The fact that a crypto crash is happening has become old news. But the details that signal it are still pouring in by the day. The most recent sign of the apocalypse is the temporary freeze on lending by Vauld, a popular cryptocurrency lending service, which took place on Monday.
This was following a recent string of events: To begin with, popular platforms like Coinbase have seen some stock drops, while at the same time Terra Luna saw a historic price crash that sent shockwaves through the industry. Both of these were based on the credit system of the industry as a whole.
As a result, lenders have had to massively reevaluate all that they are doing. But what does that include?
How Crypto Lending Works
Most people are under the impression that crypto lending works just like lending with fiat currency. That is true, but not for the reasons that people think. You see, there are two layers to crypto lending.
The First Layer of Crypto Lending
The first layer is related to trade. Imagine that you are trading cryptocurrency on a trading platform. You trade your Bitcoin for some Ethereum. Then, you see that you can make a profit if you trade that Ethereum for some Dogecoin. Well technically speaking you cannot make that trade just yet.
The trading platform will want to wait for your trades to be validated. This can take as little as twenty minutes, or as long as two days if the trading platform wants to be really safe. But here is the cool thing: Most trading platforms will still allow you to trade during this period of “settlement”.
You traded Bitcoin for Ethereum. That trade did not settle, but the trading platform is pretty confident that it will settle successfully. So, when you go to trade for Dogecoin, instead of using your Ethereum, the trading platform lends you their Ethereum, which they know exists and is not tied up in settlement.
For the risk they take, you pay a tiny fee. But that fee is so small that it is quickly outweighed by the efficiency that this form of lending allows. By trading faster like this, you can make more money.
The Second Layer of Crypto Lending
But that is not all there is to cryptocurrency lending. In addition to that, you also have lending in the more traditional sense. You can get a loan for a lot of reasons. To buy a house, to buy a car, or even to buy stocks. And in this case, you can get a loan of cryptocurrency to buy another cryptocurrency.
This kind of lending is, by necessity, far less common than the first kind. But it is arguably more significant to Vauld’s decision to stop lending out cryptocurrency.
After all, their business model is built on the idea that they lend out money to a customer and the profit comes from the customer paying that money back. That customer is likely making a speculative investment. They present a claim to Vauld saying how Vauld’s investment in them will yield a return for Vauld. If the customer does not make the money they expected, they still pay Vauld back.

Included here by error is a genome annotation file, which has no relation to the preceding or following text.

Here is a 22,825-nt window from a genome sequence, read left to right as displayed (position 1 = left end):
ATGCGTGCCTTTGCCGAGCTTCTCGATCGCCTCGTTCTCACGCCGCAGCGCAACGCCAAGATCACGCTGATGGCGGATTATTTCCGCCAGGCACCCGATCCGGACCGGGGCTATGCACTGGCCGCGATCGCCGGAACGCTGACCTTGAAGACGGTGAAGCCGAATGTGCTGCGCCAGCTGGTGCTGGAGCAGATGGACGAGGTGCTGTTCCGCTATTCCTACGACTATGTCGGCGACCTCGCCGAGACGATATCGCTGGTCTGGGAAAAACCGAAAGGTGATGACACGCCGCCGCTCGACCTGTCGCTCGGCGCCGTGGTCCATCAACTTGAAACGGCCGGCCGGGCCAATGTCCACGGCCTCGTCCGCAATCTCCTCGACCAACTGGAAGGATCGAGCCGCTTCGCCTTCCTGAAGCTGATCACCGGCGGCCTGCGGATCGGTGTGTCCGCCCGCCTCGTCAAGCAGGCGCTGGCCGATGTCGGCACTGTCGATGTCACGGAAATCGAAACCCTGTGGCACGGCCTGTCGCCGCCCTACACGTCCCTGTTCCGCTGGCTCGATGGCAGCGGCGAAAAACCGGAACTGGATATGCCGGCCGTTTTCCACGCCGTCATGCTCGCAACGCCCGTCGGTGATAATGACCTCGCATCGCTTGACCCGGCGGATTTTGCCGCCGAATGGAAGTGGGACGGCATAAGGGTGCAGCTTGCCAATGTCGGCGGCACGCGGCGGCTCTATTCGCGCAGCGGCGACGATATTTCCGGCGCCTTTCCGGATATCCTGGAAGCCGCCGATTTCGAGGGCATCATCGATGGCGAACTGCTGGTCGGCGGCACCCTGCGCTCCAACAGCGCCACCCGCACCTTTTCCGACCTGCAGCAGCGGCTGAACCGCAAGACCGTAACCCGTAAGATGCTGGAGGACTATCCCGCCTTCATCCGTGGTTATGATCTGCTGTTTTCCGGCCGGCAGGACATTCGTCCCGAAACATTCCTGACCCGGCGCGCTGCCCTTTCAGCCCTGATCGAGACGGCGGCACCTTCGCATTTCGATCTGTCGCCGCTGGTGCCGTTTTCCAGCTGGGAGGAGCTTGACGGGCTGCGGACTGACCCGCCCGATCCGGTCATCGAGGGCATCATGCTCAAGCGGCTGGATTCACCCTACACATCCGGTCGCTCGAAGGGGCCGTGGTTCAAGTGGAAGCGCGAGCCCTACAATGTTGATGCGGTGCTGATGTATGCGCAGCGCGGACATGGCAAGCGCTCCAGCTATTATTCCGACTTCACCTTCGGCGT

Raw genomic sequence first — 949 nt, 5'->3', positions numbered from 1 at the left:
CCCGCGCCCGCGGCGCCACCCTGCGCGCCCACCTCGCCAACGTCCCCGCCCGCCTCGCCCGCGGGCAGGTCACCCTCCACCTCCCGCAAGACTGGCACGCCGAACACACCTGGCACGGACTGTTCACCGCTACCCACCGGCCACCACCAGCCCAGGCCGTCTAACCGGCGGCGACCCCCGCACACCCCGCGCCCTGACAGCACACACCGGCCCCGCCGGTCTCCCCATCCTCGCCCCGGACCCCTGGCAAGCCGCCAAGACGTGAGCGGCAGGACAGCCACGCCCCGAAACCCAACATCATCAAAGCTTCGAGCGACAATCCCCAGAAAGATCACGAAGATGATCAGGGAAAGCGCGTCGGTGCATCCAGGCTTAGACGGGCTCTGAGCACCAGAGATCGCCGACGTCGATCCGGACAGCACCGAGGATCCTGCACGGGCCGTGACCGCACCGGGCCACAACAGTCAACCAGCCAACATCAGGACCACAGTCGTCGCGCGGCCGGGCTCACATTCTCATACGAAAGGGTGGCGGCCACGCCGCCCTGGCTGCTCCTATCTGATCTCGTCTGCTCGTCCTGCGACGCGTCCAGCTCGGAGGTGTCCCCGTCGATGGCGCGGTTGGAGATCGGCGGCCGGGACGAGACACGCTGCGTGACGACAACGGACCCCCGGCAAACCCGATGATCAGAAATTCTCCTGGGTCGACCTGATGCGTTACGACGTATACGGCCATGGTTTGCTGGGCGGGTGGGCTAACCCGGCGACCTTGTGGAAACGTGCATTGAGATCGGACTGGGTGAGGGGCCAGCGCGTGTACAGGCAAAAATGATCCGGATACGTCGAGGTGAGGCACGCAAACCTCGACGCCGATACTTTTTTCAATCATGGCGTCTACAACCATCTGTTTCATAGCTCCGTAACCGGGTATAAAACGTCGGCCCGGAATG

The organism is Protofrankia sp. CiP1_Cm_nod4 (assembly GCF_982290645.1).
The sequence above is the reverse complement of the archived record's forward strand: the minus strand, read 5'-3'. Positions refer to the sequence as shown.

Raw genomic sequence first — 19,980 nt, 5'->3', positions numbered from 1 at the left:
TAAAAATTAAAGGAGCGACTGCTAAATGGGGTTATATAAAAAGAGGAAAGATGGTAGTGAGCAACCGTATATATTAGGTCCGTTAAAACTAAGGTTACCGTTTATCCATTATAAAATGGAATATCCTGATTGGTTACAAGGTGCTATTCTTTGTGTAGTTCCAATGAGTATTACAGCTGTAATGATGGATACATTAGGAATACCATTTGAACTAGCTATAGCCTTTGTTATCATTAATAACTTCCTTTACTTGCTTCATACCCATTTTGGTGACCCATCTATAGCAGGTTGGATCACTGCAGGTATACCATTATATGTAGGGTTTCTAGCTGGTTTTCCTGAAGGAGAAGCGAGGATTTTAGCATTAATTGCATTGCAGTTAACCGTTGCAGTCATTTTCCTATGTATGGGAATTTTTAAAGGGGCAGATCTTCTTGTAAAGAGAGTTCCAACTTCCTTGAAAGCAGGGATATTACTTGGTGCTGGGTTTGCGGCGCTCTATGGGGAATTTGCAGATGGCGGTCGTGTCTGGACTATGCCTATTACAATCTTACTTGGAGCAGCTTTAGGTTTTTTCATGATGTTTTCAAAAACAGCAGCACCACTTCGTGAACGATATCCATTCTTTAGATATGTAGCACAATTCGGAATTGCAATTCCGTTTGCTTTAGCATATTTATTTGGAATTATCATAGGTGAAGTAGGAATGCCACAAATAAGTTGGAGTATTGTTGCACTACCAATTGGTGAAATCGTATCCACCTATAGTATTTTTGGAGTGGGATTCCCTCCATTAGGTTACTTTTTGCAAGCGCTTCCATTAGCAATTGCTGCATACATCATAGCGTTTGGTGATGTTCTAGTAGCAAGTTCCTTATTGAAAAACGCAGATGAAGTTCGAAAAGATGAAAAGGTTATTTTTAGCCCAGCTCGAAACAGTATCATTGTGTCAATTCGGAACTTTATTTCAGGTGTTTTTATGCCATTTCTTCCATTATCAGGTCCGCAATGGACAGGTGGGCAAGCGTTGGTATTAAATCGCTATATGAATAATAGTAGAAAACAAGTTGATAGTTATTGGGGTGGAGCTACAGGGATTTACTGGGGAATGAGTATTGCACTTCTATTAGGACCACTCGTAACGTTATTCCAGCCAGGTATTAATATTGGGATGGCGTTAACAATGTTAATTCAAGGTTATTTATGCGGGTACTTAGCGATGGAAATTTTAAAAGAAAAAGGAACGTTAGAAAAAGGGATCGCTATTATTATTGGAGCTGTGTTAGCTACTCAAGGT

But Vauld cannot just go around handing out piles of cryptocurrency hoping that people pay them back. So, if the industry looks like it is not fit for anyone to make profitable investments, the smartest thing for Vauld to do is stop lending entirely.
Is This Permanent?
No, Vauld’s freeze on lending is not permanent. It can’t be, as they would simply go out of business if it was. But not only is this freeze not permanent, but a freeze on lending does not mean a freeze on trading. Just because trade is slower, that does not mean it is over.
Trades can still be done while taking the long settlement periods into account. In fact, there are protocols for exactly this scenario. We mentioned that some trades take twenty minutes to resolve while others can take as many as a few days. That has to do with the way cryptocurrency works.
One of the advantages that trading using cryptocurrency has over trading with fiat currency is the fact that the blockchain has the ability to validate trades for trading platforms. These are not always the fastest systems, but the sheer amount of data you have corroborating any given trade means that you can accurately use the blockchain to confirm that everyone in a trade has the money they say they do.
In short, most settlement periods for cryptocurrency trades are actually longer than they need to be in order to be safe. Since lending has been restricted by Vauld (and many other lenders), trading platforms have turned their focus from security through lend-trading to security through the blockchain.
Not everyone has access to this, granted. You have to be verified in a number of ways and have enough cryptocurrency to be considered worth the risk of faster trade settlement. But it means trade can still happen, even in economically turbulent times.
How This Reflects Crypto at Large
It probably does not surprise many people to hear about crypto lenders halting loans at this point. Part of the calculations of interest on loans is determined by the credit of the group doing the lending measured against the credit of the person to whom that group is lending the money to.
In the current climate, many lenders are lacking the certainty that they once were. Terra, the company that manages the legendary disaster of Terra Luna, is a good example of this. Their currency was pegged to other crypto holdings, meaning that when people started mass withdrawals and sales of that cryptocurrency, their credit began to tank. It wasn’t long till the value of their currency tanked too.
Vauld is pausing lending, but that is hardly a surprise. And not only is it unsurprising, but it is also wise. If a company were to loan money to anyone who asked for it, they would be out of business quickly. If anything, this is a sign that the crypto industry is adapting to the collapse and not just collapsing.